If Learfield’s revenue from the property exceeds $11.4 million this year, the agency and the school will share the additional revenue 50-50. Learfield has generated $14 million in each of the past two seasons.
In addition to selling against the radio and TV broadcasts, Learfield has Alabama’s Internet, promotional, sign, print, beverage (pouring and isotonic) and concession rights, according to its contract with the school.
“It’s a deal that’s been very good for both sides,” said Mal Moore, Alabama’s athletic director. “They’ve got more things to sell and it helps promote the school.”
Deepening its rights with school clients is becoming more and more critical because it’s so difficult for agencies like Learfield, IMG, CBS Collegiate Sports, Nelligan Sports and others to acquire new schools. Most every BCS-level school has a long-term agreement with a rights holder, with a few notable exceptions such as Southern California and West Virginia.
Rights holders are also renewing and extending those existing deals three and four years before they expire to keep the contracts at 10 years or more and to prevent them from hitting the open market.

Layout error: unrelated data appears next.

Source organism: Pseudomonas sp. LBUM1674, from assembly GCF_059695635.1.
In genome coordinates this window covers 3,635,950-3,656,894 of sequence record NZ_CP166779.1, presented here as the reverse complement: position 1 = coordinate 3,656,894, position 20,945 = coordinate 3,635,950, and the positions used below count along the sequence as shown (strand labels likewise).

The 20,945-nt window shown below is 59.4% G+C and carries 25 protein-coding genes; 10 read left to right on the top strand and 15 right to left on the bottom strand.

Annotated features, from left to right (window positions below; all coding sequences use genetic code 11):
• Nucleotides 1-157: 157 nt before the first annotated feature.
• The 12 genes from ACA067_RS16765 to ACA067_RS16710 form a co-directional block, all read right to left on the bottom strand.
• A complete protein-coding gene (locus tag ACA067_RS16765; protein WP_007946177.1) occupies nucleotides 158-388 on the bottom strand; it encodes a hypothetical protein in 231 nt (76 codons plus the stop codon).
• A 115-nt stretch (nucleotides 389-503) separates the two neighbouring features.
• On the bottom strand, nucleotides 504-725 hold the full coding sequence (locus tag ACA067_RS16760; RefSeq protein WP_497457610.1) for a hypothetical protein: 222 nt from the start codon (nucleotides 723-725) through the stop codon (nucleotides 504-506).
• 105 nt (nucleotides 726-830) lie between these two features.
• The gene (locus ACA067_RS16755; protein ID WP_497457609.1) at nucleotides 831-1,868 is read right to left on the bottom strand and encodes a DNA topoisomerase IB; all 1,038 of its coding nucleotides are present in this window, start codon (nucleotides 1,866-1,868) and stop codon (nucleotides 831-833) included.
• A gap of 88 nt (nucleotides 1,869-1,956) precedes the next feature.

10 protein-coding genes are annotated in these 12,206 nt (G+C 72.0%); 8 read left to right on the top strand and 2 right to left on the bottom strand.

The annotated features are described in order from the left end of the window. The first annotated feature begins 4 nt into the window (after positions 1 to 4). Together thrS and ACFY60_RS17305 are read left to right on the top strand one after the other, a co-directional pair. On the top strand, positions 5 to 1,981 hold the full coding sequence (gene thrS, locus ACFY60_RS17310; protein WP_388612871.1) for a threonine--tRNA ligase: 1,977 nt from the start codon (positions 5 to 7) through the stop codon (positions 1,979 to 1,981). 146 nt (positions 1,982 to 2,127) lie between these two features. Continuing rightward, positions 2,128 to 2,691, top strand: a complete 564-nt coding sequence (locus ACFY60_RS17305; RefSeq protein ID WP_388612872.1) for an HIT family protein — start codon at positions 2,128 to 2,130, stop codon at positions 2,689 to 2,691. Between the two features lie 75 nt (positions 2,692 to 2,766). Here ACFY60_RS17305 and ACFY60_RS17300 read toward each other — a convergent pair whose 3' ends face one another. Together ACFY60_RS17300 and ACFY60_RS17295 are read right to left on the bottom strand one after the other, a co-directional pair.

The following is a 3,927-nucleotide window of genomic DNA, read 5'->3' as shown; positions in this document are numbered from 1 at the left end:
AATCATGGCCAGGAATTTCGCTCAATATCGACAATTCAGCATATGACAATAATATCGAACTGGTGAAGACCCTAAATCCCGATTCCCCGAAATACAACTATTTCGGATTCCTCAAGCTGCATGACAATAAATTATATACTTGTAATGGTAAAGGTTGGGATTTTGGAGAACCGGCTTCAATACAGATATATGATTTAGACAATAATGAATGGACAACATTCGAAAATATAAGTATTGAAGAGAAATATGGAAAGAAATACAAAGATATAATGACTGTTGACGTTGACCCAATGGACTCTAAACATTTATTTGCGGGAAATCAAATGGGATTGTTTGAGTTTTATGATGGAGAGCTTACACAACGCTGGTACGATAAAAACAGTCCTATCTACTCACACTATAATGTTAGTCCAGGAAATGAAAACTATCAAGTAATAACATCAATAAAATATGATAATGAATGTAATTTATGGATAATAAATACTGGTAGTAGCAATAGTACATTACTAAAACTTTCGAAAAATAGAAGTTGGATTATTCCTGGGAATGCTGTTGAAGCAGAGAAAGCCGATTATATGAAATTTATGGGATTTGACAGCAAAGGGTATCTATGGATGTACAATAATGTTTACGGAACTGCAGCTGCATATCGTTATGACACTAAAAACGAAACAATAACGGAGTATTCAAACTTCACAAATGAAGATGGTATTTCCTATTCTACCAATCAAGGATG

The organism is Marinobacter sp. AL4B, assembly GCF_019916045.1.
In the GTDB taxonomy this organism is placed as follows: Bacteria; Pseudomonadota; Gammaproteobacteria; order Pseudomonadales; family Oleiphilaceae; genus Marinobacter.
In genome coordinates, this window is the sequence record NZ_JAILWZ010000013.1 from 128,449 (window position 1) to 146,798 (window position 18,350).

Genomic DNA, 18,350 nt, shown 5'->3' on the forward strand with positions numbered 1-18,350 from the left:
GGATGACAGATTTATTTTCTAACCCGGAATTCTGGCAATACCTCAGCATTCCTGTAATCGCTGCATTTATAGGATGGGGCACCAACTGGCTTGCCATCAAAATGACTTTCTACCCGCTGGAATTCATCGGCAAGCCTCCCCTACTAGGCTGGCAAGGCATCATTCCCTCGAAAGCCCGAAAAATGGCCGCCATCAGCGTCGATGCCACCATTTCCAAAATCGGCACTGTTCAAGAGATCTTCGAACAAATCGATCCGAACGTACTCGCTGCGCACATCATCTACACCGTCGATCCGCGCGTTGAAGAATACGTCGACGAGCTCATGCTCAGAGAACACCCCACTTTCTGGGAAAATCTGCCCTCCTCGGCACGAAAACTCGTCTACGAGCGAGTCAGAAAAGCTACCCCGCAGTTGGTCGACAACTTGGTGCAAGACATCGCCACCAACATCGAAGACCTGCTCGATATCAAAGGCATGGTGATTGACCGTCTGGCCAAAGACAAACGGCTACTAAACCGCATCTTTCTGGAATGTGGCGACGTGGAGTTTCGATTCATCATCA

Having more schools under contract mitigates risk for the rights holder in what has traditionally been a high-risk, low-margin business. The idea is that even if a few school properties have an off year, enough will do well to keep the agency thriving.
“You’re going to have some that are up and some that are down,” Brown said. “I don’t love that about this business, but that’s how it is. It’s tough. But if we can keep growing our rights, we can use the assets we have to make ourselves more attractive to the sponsors.”
As much as a third or more of Learfield’s $14 million in annual revenue from the Alabama property comes from sources not associated with ad sales or sponsorship, including concessions, pouring rights, isotonic beverage rights and online rights.